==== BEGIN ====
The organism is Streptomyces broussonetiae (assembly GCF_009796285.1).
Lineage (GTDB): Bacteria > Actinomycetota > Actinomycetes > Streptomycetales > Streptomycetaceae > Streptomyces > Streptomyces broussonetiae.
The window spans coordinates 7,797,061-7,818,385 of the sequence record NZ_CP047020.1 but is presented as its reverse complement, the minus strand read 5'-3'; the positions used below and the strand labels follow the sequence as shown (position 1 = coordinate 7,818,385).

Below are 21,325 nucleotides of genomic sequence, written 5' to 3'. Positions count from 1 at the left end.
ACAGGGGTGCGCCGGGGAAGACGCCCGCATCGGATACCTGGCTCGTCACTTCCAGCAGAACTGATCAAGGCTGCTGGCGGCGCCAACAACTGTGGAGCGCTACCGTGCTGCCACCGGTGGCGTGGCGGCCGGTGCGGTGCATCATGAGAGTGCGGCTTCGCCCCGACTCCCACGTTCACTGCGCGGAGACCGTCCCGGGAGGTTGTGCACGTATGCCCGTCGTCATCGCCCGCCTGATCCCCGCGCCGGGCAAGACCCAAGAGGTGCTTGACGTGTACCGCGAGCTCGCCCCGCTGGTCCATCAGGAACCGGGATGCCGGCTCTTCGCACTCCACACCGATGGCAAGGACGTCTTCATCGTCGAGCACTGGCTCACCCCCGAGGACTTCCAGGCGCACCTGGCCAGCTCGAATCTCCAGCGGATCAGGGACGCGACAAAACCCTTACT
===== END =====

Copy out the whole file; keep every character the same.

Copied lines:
The organism is Streptomyces broussonetiae (assembly GCF_009796285.1).
Lineage (GTDB): Bacteria > Actinomycetota > Actinomycetes > Streptomycetales > Streptomycetaceae > Streptomyces > Streptomyces broussonetiae.
The window spans coordinates 7,797,061-7,818,385 of the sequence record NZ_CP047020.1 but is presented as its reverse complement, the minus strand read 5'-3'; the positions used below and the strand labels follow the sequence as shown (position 1 = coordinate 7,818,385).

Below are 21,325 nucleotides of genomic sequence, written 5' to 3'. Positions count from 1 at the left end.
ACAGGGGTGCGCCGGGGAAGACGCCCGCATCGGATACCTGGCTCGTCACTTCCAGCAGAACTGATCAAGGCTGCTGGCGGCGCCAACAACTGTGGAGCGCTACCGTGCTGCCACCGGTGGCGTGGCGGCCGGTGCGGTGCATCATGAGAGTGCGGCTTCGCCCCGACTCCCACGTTCACTGCGCGGAGACCGTCCCGGGAGGTTGTGCACGTATGCCCGTCGTCATCGCCCGCCTGATCCCCGCGCCGGGCAAGACCCAAGAGGTGCTTGACGTGTACCGCGAGCTCGCCCCGCTGGTCCATCAGGAACCGGGATGCCGGCTCTTCGCACTCCACACCGATGGCAAGGACGTCTTCATCGTCGAGCACTGGCTCACCCCCGAGGACTTCCAGGCGCACCTGGCCAGCTCGAATCTCCAGCGGATCAGGGACGCGACAAAACCCTTACT